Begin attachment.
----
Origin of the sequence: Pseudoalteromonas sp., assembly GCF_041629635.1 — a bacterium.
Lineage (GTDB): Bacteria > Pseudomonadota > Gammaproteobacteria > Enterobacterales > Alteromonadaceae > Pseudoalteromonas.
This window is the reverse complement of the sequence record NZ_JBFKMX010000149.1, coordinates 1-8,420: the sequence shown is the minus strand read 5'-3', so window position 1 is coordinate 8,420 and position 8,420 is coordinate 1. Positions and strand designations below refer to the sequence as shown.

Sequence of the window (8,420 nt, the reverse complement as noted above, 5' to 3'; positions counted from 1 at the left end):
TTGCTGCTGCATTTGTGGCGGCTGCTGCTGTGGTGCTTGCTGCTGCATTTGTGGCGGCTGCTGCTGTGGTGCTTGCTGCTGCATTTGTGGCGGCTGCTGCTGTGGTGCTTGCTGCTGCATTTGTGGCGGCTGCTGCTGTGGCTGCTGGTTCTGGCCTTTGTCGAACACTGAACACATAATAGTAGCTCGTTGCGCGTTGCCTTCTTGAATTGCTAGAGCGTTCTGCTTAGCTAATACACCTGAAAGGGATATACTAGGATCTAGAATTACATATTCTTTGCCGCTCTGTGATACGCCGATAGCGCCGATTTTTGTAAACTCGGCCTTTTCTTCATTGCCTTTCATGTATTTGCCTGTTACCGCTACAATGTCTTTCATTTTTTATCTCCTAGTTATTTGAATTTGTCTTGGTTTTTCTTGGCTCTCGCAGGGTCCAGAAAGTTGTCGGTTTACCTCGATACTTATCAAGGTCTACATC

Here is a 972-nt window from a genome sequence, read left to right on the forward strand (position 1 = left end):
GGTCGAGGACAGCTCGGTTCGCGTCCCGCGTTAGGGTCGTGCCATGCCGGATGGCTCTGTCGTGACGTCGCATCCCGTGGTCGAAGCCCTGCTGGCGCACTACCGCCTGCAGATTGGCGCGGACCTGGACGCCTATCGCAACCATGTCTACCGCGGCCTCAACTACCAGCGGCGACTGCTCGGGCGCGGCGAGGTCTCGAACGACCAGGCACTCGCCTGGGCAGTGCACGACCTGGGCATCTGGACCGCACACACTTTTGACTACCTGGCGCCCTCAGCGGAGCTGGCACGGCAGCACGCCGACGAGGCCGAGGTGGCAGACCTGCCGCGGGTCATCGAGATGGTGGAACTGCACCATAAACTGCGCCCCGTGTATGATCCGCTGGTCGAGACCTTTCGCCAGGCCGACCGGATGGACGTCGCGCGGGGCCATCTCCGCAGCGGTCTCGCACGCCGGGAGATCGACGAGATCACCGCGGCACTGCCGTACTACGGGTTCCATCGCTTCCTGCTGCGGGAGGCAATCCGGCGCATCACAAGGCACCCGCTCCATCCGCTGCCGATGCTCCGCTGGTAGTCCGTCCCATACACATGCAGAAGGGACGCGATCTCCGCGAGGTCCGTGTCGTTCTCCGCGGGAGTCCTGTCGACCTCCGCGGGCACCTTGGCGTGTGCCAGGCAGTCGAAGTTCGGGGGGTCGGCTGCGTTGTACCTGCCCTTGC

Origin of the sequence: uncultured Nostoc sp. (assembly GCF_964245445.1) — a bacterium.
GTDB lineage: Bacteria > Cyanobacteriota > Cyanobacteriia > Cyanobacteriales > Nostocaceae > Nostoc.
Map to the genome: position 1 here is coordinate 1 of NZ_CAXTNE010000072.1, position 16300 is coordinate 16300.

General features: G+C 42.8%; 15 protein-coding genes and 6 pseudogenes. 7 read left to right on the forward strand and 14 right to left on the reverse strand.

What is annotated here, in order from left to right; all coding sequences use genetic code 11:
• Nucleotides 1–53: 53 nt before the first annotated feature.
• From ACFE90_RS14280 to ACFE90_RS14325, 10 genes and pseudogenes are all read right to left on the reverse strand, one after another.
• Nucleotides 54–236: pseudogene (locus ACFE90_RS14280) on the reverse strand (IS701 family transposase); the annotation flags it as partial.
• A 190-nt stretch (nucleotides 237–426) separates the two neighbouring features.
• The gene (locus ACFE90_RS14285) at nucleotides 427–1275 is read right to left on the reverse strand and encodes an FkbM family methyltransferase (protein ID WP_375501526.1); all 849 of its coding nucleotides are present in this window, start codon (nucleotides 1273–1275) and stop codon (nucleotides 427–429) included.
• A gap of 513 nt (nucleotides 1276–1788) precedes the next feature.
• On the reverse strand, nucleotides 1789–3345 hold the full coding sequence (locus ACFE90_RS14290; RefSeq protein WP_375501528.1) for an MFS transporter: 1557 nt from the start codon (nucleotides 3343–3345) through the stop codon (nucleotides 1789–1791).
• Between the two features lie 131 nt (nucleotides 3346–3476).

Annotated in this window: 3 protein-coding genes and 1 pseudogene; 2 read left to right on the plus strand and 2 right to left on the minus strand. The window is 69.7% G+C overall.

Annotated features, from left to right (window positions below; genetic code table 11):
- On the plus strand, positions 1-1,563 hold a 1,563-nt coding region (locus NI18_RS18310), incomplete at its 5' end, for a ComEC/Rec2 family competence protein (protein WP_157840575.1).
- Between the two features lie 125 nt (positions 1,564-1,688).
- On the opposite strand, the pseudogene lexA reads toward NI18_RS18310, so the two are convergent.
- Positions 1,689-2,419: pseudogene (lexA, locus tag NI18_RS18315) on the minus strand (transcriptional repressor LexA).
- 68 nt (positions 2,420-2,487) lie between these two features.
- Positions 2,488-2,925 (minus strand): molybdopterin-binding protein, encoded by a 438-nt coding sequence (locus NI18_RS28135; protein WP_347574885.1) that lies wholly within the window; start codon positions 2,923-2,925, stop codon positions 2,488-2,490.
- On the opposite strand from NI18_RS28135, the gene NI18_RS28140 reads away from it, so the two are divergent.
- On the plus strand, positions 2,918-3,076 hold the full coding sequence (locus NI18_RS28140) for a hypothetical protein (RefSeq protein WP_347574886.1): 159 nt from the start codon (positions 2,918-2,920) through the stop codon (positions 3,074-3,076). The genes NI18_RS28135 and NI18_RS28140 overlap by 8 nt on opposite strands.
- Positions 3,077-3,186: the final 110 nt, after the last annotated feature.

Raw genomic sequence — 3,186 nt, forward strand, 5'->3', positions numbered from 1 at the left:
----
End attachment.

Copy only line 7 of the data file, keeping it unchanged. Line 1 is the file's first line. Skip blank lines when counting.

GGTCGAGGACAGCTCGGTTCGCGTCCCGCGTTAGGGTCGTGCCATGCCGGATGGCTCTGTCGTGACGTCGCATCCCGTGGTCGAAGCCCTGCTGGCGCACTACCGCCTGCAGATTGGCGCGGACCTGGACGCCTATCGCAACCATGTCTACCGCGGCCTCAACTACCAGCGGCGACTGCTCGGGCGCGGCGAGGTCTCGAACGACCAGGCACTCGCCTGGGCAGTGCACGACCTGGGCATCTGGACCGCACACACTTTTGACTACCTGGCGCCCTCAGCGGAGCTGGCACGGCAGCACGCCGACGAGGCCGAGGTGGCAGACCTGCCGCGGGTCATCGAGATGGTGGAACTGCACCATAAACTGCGCCCCGTGTATGATCCGCTGGTCGAGACCTTTCGCCAGGCCGACCGGATGGACGTCGCGCGGGGCCATCTCCGCAGCGGTCTCGCACGCCGGGAGATCGACGAGATCACCGCGGCACTGCCGTACTACGGGTTCCATCGCTTCCTGCTGCGGGAGGCAATCCGGCGCATCACAAGGCACCCGCTCCATCCGCTGCCGATGCTCCGCTGGTAGTCCGTCCCATACACATGCAGAAGGGACGCGATCTCCGCGAGGTCCGTGTCGTTCTCCGCGGGAGTCCTGTCGACCTCCGCGGGCACCTTGGCGTGTGCCAGGCAGTCGAAGTTCGGGGGGTCGGCTGCGTTGTACCTGCCCTTGC